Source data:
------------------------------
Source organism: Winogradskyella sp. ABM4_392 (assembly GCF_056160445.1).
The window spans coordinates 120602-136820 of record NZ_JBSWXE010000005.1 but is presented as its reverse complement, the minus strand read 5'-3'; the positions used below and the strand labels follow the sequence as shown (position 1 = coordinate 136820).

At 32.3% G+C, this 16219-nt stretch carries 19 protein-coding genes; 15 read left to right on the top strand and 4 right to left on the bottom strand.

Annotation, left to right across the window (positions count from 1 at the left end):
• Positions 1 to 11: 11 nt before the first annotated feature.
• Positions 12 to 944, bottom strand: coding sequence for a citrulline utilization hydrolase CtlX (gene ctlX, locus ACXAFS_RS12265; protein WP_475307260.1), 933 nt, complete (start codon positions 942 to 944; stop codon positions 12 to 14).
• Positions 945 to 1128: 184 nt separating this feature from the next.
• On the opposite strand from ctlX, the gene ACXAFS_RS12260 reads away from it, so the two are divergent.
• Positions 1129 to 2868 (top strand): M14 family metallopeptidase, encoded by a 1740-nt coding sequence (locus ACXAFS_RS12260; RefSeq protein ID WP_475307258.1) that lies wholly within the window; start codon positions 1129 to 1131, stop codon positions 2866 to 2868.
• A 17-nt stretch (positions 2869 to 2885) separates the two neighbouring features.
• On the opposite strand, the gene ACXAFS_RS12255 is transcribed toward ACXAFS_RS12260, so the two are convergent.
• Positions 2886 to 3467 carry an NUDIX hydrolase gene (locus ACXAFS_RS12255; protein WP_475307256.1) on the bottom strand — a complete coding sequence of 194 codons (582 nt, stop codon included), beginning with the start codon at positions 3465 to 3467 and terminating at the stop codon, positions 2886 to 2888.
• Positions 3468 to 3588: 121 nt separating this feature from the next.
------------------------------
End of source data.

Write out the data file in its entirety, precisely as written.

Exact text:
Source organism: Winogradskyella sp. ABM4_392 (assembly GCF_056160445.1).
The window spans coordinates 120602-136820 of record NZ_JBSWXE010000005.1 but is presented as its reverse complement, the minus strand read 5'-3'; the positions used below and the strand labels follow the sequence as shown (position 1 = coordinate 136820).

At 32.3% G+C, this 16219-nt stretch carries 19 protein-coding genes; 15 read left to right on the top strand and 4 right to left on the bottom strand.

Annotation, left to right across the window (positions count from 1 at the left end):
• Positions 1 to 11: 11 nt before the first annotated feature.
• Positions 12 to 944, bottom strand: coding sequence for a citrulline utilization hydrolase CtlX (gene ctlX, locus ACXAFS_RS12265; protein WP_475307260.1), 933 nt, complete (start codon positions 942 to 944; stop codon positions 12 to 14).
• Positions 945 to 1128: 184 nt separating this feature from the next.
• On the opposite strand from ctlX, the gene ACXAFS_RS12260 reads away from it, so the two are divergent.
• Positions 1129 to 2868 (top strand): M14 family metallopeptidase, encoded by a 1740-nt coding sequence (locus ACXAFS_RS12260; RefSeq protein ID WP_475307258.1) that lies wholly within the window; start codon positions 1129 to 1131, stop codon positions 2866 to 2868.
• A 17-nt stretch (positions 2869 to 2885) separates the two neighbouring features.
• On the opposite strand, the gene ACXAFS_RS12255 is transcribed toward ACXAFS_RS12260, so the two are convergent.
• Positions 2886 to 3467 carry an NUDIX hydrolase gene (locus ACXAFS_RS12255; protein WP_475307256.1) on the bottom strand — a complete coding sequence of 194 codons (582 nt, stop codon included), beginning with the start codon at positions 3465 to 3467 and terminating at the stop codon, positions 2886 to 2888.
• Positions 3468 to 3588: 121 nt separating this feature from the next.